FedEx Field drive-thru coronavirus testing site opens Monday

The drive-thru coronavirus screening and testing site at FedEx Field in Landover, Maryland, opened Monday, but residents first must obtain a referral from their doctors, Gov. Larry Hogan announced. In addition, the state has begun drive-thru testing at three Vehicle Emissions Inspection Program (VEIP) locations in Glen Burnie, Bel Air and Waldorf. “There is no charge at any of these COVID-19 assessment, screening and testing sites,” Mr. Hogan said. “However, I want to stress that the testing allotment in Maryland and across America is still limited, and testing at these sites is strictly limited to those with a referral from their health care provider or doctor and who have an appointment to be tested.” (Wash Times)

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3 People At Baltimore, Jessup Correctional Facilities Test Positive For COVID-19

Two non-correctional contract employees and an inmate have tested positive for COVID-19. The three are associated with correctional facilities in Baltimore and Jessup. The Maryland Department of Public Safety and Correctional Services announced the three positive cases Monday afternoon. The department has COVID-19 response teams working to determine if any other staff or inmates may have had contact with the three people. (WJZ)

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Second resident of Mount Airy nursing home dies amid coronavirus outbreak; Oak Crest resident tests positive

A second Carroll County resident has died amid a major coronavirus outbreak at a Mount Airy nursing home, and in Howard County, officials revealed Monday that the virus killed a resident of a nursing home there earlier this month. With a resident also testing positive at a Baltimore County retirement community Sunday, concern is growing in Maryland that the coronavirus could be potently spreading among older people living in close quarters, as it has in other states. (Balt Sun)

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Wicomico child tests positive, bringing county total to 7 cases

CommentsA seventh Wicomico resident has tested positive for COVID-19 — this time a child, marking the county's youngest confirmed case. A Wicomico County Health Department news release identifies the patient as a girl under the age of 18. Her siblings have tested negative, but the entire household is quarantined and feeling fine. Health officials say they are conducting thorough investigations to trace any contacts with any confirmed cases, and anyone who has had contact will be notified. (Delmarva)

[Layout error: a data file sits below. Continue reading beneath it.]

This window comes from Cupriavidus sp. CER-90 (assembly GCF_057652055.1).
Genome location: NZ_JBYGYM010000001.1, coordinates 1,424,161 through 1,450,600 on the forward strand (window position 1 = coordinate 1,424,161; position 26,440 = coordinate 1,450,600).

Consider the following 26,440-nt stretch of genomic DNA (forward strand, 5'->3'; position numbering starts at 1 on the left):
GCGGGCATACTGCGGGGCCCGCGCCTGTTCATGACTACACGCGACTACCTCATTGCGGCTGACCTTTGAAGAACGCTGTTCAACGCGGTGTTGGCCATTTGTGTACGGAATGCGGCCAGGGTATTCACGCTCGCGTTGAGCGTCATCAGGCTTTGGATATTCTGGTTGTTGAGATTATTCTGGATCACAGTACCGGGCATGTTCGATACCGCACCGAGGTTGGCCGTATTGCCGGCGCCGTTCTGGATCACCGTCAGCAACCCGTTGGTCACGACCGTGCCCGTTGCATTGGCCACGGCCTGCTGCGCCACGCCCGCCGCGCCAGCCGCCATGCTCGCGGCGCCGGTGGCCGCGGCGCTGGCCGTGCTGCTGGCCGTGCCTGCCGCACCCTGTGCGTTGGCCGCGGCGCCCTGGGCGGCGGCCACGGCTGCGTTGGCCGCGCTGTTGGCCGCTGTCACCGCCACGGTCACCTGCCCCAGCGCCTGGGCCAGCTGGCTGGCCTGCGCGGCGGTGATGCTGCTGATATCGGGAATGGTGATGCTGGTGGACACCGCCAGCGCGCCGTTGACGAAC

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Maryland Works To Expand Testing, Opens 3 New Drive-Thru Testing Sites

Three new testing sites at motor vehicle emission centers are now open to screen and test more people for the coronavirus, Gov. Hogan said Monday. The drive-thru testing sites are in Glen Burnie, Waldorf and Bel Air, and people can get tested free of charge. However, the governor said, testing is still limited in the state and are strictly for those who have referrals from their health care provider or a doctor. (WJZ)

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Locked up: No masks, sanitizer as virus spreads behind bars

Something was wrong. The chow hall line at New York’s Rikers Island jail had halted. For three hours, the men stood and waited, without food, until a correctional officer quietly delivered the news: A civilian chef was among those who tested positive for the coronavirus. “We was like, ‘What? The cook?’” said Corey Young, who spoke to The Associated Press last week by phone from Rikers. He and others wondered if the chef had sneezed on trays or into the food. Some men later floated the idea of a hunger strike to protest. (Daily Record)

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Hopkins to lead coronavirus treatment study backed by Bloomberg and Md.

Bloomberg Philanthropies and the state of Maryland will spend $4 million to back a Johns Hopkins University study into whether the blood of recovered COVID-19 patients can be used to treat patients suffering from the disease. The effort will also include researchers from nearly two dozen institutions, including the Mayo Clinic, Stanford University Medical Center and the Albert Einstein College of Medicine. Arturo Casadevall, a professor at the Johns Hopkins University Bloomberg School of Public Health and the Johns Hopkins School of Medicine, will lead the study. (Daily Record)

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Prince George’s County hospital needs elastic bands to make masks

A Prince George’s County, Maryland, hospital now seeks public donations of elastic fabric to make face masks as the ongoing coronavirus pandemic has personal protective equipment in short supply across the country. Council member Thomas E. Dernoga said in an email that UM Prince George’s Hospital Center needs elastic bands to make facial masks for staff in the midst of the coronavirus pandemic. (WTOP)

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